Comparing what I spend now to what I spent several years ago on my living expenses, I’m now actually spending less than I was ten years ago.  With my social security disability pension being what it is, I make less than fifteen thousand dollars per year.  Even though that puts me below the poverty line, at least by American standards, I don’t feel poor.  I have access to treasure troves of music that would put any music collection of twenty years ago to shame.  Thanks to wikipedia I’ll never have to buy an encyclopedia set.  Thanks to online clothing stores, I don’t need to settle for clothing that doesn’t really fit or doesn’t look good on me as long as I keep my measurements up to date.  Thanks to online news and entertainment, I really don’t need cable tv.  The only thing I use cable tv for anymore is live sporting events.  Even at that I watched some college football games online last year.  So I really don’t need to buy a ticket, navigate a crowded stadium, and sit in the freezing cold to watch Nebraska Huskers football anymore.  I can sit on my own couch, grill my own meats, and not worry about anyone blocking my view or having to go down several flights of stairs to get to the restroom.  I’ll keep watching sporting events online even if I really have little interest of seeing them in person.  Unless, of course, the Colorado Rockies ever got back to the World Series or if the U.S. ever hosted the World Cup soccer tournament again.

I can get even medical advice online anymore, thanks to services like WebMD.  I can type in my symptoms and see if what ails me is serious enough to go to the doctor or not.  So I don’t usually have to go to the doctor unless I’m really sick or my mental illness problems are really out of line.  I haven’t had to go to the psych hospital in over three years but it is good that the option is still there.  Since I spend so much time online, I have developed some friendships with people I’ll no doubt never meet.  And I get to post about mental illness and it’s ups and downs in a forum that didn’t exist even twenty years ago.  Twenty years ago I would have had the same thoughts, but no means of recording them for a public audience.  I would have had to suffer in silence if I had these problems as recently as the 1980s instead of the 2000s and 2010s.  We are living in a totally different world than the one I grew up in during the 1980s and early 1990s.  And I’m completely glad for it.  I can hardly wait to see what other cool stuff and finding come out in the next twenty five years.  Thanks to the internet, I can watch this new world unfold and take root from the comfort of my own living room and not even leave my small home town.

Laughter as Therapy

Over the last few days I’ve broken out of some of my old routines.  I have stopped spending much time on social media.  I have quit watching news videos on youtube and have even shut off my internet news feed.  I’m trying to break the cycle of sleeping so much.  And most importantly, I have taken the time to watch some comedy videos on youtube.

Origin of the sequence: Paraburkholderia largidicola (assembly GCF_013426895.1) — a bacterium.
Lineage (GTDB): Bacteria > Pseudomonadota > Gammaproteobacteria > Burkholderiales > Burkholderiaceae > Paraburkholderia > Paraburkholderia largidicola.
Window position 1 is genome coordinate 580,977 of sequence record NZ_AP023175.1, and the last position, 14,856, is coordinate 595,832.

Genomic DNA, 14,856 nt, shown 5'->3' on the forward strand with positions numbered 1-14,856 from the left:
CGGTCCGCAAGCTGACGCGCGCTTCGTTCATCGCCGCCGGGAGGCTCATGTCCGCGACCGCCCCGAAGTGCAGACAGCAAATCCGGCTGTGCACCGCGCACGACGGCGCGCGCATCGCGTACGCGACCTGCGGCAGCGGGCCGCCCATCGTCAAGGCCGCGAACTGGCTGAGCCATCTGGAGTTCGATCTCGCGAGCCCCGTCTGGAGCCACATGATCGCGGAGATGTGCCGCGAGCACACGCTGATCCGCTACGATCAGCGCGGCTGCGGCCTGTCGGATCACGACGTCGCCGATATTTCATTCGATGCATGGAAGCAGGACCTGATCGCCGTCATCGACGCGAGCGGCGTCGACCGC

I think one of my biggest problems over the last several months was I wasn’t taking any time to unwind and relax.  I have been so focused on how unhappy and angry many people in my life have been that I forgot to relax.  I think that far too many people are wound up for too much of the time.  I think there really isn’t enough humor and laughter, at least not in recent months.  Too many people spend way too much time worrying about things they simply cannot control.  Are you worried about terrorism?  You’re much more apt to be killed by a drunk driver or die from falling in the shower than you are from a terrorist attack.  Are you worried about climate change?  There are probably hundreds of thousands of scientists and engineers working on practical solutions and alternatives to polluting energy while all you can probably do by yourself is drive less and recycle your aluminum cans.  Are you worried about some drug resistant super bug decimating our species?  Scientists and doctors all over the world are actually working on solutions while all you do is fret over the latest news reports.

In short, worry by itself is good for nothing.   That’s why I decided to stop watching current events type things and dystopian science fiction, which is most science fiction anymore, and find comedy videos on youtube.  Been watching a lot of Richard Pryor, Bill Hicks, Trevor Noah, Jon Stewart, and John Oliver the last several days.  I have also watched some old Penn and Teller shows.  I have found that I can handle some current events and news if mixed in with healthy doses of humor and satire.  And let’s face it, a lot of what has been going on the last several months looks like episode scripts that were too outlandish even for South Park.  And I doubt that I’m the only person who hasn’t resorted to humor to help deal with difficulty.  There are reasons that The Daily Show and Last Week Tonight are as popular, if not more so, than some news shows on traditional cable news networks.

And I think the renewed focus on humor and happiness is beginning to pay off.  I haven’t really felt depressed or irritable for a few days.  I’m not eating as much fast food.  I’m going to bed earlier.  And I’m not worrying about things and other people as much.  I just feel like I have a better quality of life overall these last few days.  And it’s mainly because I sought out reasons to laugh again.

I Enjoy Being An Adult, I Must Be Mentally Ill